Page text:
The Sirantha Jax
series feels like it's changed so much from those first, frenetic, action-packed books, but I know that's not wholly accurate . Jax's world is as messy and political and fraught with peril as ever, but my relationship with the characters has deepened to the point where they are almost all I see anymore. The friendship between Vel and Jax grows more and more beautiful by the day, and Jax's love life is continually running afoul of her and March's greater responsibilities.
It is those responsibilities, in part, that accounts for most of their separation in AFTERMATH
. Nothing brings home the inexorable movement of life than March searching for his nephew during Jax's trial, and it turns out that this is just the first of many necessary separations. AFTERMATH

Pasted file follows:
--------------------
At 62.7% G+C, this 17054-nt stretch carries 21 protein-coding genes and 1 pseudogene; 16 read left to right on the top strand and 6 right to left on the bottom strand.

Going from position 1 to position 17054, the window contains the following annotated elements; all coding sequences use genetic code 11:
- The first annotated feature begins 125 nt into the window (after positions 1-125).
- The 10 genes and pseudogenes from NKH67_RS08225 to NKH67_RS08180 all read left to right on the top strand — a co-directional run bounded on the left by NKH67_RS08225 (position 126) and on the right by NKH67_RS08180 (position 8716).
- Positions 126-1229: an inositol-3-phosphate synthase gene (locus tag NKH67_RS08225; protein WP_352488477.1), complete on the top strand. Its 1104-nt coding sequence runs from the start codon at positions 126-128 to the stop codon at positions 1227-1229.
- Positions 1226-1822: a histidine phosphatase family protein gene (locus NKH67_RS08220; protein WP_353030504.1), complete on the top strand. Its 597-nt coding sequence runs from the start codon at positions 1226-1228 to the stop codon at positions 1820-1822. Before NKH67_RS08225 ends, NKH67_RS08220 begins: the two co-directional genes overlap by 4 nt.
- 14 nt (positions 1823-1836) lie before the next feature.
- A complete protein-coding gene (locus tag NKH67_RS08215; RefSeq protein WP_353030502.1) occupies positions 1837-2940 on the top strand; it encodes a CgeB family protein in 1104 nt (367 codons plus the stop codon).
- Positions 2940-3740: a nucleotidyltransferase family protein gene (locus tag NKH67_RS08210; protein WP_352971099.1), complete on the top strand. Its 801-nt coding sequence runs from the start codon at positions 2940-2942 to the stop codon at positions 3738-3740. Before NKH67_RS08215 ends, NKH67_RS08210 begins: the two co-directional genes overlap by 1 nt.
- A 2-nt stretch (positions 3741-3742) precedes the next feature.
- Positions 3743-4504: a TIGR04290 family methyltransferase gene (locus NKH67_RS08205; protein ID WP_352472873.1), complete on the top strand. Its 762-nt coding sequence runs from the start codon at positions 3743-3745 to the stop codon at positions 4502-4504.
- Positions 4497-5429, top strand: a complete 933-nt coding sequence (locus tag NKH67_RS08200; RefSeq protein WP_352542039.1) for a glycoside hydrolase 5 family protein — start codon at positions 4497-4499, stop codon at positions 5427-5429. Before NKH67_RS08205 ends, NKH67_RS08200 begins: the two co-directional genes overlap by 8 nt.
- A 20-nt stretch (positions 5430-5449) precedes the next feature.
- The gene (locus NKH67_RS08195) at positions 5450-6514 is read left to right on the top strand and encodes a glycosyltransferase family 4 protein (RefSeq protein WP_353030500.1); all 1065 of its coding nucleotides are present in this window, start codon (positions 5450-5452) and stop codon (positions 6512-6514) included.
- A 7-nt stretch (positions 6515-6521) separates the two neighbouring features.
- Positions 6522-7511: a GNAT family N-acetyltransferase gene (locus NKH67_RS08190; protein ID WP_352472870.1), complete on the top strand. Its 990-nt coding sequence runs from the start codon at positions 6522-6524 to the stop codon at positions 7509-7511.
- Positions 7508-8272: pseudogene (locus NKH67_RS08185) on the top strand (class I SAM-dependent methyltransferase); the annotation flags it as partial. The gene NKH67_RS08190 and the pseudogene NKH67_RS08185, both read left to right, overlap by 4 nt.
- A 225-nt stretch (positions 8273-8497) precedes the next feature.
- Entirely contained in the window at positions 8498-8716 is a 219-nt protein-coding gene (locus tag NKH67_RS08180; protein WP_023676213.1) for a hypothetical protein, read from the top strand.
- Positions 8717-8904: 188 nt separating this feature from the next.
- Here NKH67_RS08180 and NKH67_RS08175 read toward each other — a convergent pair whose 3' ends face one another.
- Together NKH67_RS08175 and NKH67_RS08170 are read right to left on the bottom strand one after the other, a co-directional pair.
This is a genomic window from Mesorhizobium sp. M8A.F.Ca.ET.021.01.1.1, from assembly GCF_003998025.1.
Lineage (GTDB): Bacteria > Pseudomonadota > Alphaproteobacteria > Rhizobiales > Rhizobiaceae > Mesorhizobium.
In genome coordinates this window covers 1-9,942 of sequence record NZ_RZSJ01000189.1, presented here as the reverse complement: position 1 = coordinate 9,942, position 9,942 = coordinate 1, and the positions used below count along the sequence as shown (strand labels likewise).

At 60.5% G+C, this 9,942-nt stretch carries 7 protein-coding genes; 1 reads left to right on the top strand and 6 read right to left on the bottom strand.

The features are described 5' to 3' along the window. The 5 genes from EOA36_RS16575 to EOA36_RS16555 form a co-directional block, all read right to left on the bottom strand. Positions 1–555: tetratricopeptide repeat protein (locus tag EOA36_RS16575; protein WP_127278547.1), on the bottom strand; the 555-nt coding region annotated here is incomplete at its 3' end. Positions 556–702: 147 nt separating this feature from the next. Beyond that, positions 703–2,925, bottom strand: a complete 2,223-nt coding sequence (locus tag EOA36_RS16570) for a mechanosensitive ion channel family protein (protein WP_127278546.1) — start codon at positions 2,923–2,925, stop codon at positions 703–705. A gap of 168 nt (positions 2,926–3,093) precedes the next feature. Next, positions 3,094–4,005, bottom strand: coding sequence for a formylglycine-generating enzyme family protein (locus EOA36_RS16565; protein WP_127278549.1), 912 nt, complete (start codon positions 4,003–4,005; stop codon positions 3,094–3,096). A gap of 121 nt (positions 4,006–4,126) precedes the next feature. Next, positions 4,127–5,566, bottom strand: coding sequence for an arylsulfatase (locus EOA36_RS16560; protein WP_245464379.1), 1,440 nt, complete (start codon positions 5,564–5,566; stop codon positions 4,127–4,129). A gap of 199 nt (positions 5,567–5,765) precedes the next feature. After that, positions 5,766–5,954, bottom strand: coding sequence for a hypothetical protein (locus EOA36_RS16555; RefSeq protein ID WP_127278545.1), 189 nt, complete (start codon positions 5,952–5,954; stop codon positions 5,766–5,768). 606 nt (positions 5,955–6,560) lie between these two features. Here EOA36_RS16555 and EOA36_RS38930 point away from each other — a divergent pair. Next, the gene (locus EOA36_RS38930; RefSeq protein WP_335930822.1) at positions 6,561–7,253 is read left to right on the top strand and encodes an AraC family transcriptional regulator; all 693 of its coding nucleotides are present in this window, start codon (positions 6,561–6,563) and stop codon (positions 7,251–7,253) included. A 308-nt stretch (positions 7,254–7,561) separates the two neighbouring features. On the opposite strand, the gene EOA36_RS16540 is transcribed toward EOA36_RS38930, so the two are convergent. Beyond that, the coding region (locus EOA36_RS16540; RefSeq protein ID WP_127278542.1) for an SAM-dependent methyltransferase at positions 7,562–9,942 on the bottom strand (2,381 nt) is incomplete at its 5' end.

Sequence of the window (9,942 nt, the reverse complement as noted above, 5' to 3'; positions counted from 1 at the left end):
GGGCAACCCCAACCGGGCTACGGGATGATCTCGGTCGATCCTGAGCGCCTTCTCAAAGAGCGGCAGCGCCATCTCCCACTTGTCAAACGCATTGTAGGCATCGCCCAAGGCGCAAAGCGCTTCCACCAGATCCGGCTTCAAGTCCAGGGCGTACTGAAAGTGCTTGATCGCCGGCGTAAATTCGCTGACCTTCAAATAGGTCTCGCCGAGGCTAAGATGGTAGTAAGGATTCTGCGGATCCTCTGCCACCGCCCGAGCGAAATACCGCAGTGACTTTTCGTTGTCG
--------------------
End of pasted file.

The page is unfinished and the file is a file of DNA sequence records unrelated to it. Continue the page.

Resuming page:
, more than any other book in the series, is an epistolary novel. Not in the sense that current events are shown only through letters, but the characters that I've grown to love so much pour their hearts out to each other through the emptiness of space in letters and stories and memories. Jax achieves an impressive amount of redeption in AFTERMATH
, as well as continuing to round out the rough edges of her maturity.
Maturity feels like too light a word for the transformation Jax has been going through over the last few books. Perhaps Vel has given me a chitinous frame of mind, but I can see Jax breaking free from brightly colored chrysalis after chrysalis. Starting AFTERMATH
I never could have guessed where Ann Aguirre was taking this series, and upon finishing it, I can't wait to see where she'll take us next.
Full review at All Things Urban Fantasy
: References to sex, and sex scenes.